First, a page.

PIR Center's collective monograph is an example of a deep, thoughtful study of the evolution of cooperation between Russia and the United States in this area. I am confident that this work will make a worthy contribution to the development of Russian approaches to combatting modern challenges and threats to nonproliferation.
—Anatoly Antonov, Ambassador Extraordinary and Plenipotentiary of the Russian Federation to the United States of America
We regard the monograph as an invitation to continue a substantive conversation on the entire set of nonproliferation problems. It is not only Moscow and Washington, but also other members of the international community that are interested in solving these problems. This multi-page work reflects the growing concern on both sides of the ocean, including in Russia, vis-à-vis the current state of the international legal architecture in the field of nonproliferation and the prospects for multilateral cooperation in this sensitive area.
—Sergey Ryabkov, Deputy Minister of Foreign Affairs of the Russian Federation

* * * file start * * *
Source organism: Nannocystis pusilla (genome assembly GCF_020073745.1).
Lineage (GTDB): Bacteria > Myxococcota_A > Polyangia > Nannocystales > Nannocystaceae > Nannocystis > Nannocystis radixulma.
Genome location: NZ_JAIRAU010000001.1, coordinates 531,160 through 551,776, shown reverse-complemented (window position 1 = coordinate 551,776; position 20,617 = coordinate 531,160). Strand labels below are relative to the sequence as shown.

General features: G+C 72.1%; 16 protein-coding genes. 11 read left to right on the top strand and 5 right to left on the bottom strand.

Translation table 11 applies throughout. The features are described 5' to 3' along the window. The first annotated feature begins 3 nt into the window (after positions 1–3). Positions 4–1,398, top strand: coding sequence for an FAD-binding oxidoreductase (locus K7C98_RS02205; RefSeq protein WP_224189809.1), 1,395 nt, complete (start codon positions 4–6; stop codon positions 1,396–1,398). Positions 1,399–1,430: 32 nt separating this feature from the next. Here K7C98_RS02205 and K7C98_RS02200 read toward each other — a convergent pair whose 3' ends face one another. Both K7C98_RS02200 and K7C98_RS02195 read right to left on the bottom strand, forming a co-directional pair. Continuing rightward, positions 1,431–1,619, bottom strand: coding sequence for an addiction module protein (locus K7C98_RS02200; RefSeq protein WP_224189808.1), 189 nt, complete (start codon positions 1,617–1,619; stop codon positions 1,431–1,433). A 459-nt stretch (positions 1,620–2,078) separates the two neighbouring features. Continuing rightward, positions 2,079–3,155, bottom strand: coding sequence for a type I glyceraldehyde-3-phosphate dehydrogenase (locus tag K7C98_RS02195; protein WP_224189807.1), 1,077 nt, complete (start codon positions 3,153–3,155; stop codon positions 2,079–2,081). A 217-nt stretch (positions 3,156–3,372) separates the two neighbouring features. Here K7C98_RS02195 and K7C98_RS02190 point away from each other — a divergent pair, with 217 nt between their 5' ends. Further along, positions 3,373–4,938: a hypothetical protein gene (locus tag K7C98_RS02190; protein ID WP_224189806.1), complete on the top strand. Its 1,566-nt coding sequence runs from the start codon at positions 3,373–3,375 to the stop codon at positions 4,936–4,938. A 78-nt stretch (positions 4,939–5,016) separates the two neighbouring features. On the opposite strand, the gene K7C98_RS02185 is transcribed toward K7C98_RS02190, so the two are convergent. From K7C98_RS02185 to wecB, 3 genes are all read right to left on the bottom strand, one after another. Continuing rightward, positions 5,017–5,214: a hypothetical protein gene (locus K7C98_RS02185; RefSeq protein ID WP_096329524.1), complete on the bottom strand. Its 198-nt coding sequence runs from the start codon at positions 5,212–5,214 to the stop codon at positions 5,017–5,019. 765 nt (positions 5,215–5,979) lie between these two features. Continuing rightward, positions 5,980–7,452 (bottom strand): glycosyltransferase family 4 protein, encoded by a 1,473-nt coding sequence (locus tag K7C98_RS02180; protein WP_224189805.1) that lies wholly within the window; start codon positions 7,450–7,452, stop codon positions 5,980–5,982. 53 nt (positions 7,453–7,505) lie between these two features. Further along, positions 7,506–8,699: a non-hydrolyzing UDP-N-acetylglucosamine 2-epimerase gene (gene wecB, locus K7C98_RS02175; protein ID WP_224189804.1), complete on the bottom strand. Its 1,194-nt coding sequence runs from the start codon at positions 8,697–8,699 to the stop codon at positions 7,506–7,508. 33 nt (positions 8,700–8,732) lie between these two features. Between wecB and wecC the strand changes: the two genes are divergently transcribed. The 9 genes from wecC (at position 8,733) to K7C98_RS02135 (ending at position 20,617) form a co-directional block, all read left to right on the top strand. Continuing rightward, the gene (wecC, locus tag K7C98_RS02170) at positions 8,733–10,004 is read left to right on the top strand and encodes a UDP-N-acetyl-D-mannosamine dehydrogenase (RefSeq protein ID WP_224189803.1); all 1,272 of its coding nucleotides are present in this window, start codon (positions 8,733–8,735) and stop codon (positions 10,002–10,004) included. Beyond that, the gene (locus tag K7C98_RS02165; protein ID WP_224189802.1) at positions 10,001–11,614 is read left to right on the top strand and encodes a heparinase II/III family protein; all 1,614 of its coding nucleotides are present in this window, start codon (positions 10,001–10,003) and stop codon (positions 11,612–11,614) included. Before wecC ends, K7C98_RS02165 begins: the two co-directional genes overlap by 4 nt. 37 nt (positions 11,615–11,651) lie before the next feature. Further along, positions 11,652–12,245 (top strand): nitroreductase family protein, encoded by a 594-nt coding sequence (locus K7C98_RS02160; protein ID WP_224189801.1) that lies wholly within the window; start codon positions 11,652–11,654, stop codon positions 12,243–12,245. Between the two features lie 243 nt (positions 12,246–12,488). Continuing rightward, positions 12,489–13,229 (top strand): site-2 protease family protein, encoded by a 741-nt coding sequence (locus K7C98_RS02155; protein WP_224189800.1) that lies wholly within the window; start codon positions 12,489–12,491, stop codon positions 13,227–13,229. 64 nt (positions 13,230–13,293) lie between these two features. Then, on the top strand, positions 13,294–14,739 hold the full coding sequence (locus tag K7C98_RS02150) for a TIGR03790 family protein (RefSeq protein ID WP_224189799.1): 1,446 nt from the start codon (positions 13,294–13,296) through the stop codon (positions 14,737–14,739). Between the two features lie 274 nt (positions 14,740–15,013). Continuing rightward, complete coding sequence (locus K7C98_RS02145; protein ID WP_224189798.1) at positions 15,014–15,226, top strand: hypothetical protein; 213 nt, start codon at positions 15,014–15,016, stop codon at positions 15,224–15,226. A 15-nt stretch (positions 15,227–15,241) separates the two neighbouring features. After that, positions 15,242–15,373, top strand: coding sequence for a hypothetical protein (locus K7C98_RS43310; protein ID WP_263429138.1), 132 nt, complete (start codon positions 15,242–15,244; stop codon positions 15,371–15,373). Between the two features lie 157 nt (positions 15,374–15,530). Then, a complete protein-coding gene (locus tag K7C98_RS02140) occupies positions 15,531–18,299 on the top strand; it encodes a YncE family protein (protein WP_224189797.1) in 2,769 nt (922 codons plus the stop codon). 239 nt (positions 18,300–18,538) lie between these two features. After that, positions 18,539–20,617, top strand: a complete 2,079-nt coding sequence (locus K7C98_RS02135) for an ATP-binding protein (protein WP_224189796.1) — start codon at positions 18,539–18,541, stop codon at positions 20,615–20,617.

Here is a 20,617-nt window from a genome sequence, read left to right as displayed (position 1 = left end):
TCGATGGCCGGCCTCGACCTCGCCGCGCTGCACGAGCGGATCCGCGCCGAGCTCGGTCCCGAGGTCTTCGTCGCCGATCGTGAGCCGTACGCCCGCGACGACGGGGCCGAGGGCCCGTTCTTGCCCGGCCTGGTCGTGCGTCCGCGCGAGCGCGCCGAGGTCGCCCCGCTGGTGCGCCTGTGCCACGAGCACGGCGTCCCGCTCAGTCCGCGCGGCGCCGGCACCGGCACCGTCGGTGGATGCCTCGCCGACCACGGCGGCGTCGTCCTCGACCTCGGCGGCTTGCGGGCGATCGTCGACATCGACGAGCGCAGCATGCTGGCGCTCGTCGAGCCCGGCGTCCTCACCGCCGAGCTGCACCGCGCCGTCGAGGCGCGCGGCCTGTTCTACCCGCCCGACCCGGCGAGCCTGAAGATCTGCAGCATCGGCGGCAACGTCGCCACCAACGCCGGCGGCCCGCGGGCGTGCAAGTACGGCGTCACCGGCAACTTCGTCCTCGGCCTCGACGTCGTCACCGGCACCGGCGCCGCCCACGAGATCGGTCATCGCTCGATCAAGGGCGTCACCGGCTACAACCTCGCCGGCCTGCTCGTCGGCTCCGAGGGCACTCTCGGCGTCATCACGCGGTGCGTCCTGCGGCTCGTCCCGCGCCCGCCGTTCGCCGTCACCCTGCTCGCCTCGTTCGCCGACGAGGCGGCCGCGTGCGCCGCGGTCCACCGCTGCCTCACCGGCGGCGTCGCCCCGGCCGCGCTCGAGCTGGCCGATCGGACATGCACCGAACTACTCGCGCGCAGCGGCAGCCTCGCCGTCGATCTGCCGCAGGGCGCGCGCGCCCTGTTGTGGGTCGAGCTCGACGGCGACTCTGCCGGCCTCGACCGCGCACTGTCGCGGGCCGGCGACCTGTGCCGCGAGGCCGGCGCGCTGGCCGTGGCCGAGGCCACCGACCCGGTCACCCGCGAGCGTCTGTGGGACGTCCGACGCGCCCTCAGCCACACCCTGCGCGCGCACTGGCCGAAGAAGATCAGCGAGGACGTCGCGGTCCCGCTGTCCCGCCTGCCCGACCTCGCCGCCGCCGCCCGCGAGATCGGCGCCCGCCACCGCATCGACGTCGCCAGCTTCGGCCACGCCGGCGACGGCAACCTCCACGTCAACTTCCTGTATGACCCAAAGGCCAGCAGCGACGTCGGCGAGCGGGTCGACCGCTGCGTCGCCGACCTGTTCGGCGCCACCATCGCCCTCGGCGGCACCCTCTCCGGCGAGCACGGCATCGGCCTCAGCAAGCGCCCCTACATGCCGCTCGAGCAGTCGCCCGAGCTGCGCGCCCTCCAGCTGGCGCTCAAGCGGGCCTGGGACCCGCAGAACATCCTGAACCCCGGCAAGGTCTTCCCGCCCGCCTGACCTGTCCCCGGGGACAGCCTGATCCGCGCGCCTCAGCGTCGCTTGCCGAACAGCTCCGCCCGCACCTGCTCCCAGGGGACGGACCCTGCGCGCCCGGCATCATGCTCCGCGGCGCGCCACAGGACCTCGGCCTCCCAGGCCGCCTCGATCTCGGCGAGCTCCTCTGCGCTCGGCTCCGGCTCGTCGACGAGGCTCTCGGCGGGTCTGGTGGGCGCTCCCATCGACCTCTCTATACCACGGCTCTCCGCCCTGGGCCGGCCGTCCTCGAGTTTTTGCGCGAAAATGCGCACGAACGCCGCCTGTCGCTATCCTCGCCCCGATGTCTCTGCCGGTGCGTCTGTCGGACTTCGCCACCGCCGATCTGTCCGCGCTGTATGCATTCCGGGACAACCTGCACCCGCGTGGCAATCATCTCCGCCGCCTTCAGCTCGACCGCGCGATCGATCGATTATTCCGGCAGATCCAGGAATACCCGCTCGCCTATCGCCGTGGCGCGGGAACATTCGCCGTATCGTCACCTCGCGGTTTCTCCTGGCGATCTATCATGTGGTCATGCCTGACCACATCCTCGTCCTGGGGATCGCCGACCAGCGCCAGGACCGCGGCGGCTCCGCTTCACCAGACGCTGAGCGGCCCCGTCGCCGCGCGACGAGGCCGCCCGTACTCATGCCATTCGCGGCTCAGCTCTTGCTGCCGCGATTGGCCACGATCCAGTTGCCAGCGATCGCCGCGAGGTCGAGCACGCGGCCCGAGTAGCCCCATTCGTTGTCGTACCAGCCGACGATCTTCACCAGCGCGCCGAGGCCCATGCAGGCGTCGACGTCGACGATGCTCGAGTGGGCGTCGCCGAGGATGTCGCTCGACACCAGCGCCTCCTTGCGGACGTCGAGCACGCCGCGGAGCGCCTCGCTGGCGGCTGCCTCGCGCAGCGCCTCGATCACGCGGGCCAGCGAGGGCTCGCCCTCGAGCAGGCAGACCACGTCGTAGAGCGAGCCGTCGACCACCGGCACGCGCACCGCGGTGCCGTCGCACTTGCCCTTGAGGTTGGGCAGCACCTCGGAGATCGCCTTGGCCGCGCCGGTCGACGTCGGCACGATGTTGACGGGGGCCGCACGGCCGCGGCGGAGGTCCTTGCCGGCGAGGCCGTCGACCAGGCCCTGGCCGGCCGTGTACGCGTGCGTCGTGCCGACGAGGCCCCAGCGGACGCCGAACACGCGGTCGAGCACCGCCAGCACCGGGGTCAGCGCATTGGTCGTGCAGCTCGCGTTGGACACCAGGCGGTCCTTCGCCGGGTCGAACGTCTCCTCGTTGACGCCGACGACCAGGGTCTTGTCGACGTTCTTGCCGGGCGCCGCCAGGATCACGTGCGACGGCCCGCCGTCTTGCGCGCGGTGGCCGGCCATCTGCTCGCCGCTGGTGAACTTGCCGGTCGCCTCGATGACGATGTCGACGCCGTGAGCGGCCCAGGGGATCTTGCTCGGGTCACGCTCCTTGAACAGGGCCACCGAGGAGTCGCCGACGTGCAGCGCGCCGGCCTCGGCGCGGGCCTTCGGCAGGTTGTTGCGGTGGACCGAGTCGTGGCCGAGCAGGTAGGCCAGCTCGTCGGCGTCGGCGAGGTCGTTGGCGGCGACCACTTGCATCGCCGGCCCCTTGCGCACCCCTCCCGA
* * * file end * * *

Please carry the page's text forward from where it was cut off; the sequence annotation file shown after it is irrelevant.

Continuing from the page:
I am so happy to see this volume devoted to Roland Timerbaev, one of the most eminent Russian diplomats of the 20th century. It is a fitting tribute, drawing as it does on the talents both of young researchers and of highly experienced senior negotiators. This combination of fresh perception and established wisdom makes this volume an important tool for analysts and practitioners of nonproliferation policy.
—Rose Gottemoeller, former Undersecretary of State for International Security
The authors managed to delve into the details of the interaction between Moscow and Washington in a surprisingly dynamic and easy-to-grasp way, and at the same time rise above the specifics of the topic and draw conclusions that will be relevant for other areas requiring joint work of the two countries.
—Elena Chernenko, special correspondent, Kommersant
Not only does the book have all the chances – it should! – become a livre de poche for diplomats and military people involved in preparing and making decisions on arms control and nonproliferation. Not only because the authors went through the five-decades-long history of our interaction with the United States, but because the authors distill the lessons to be learned from this history.
—Anatoly Torkunov, Rector, MGIMO-University
A thoughtful, unbiased reader will find good food for thought in this book.
—Evgeny Maslin, Head, 12th Main Directorate of the Ministry of Defense (1992-1997)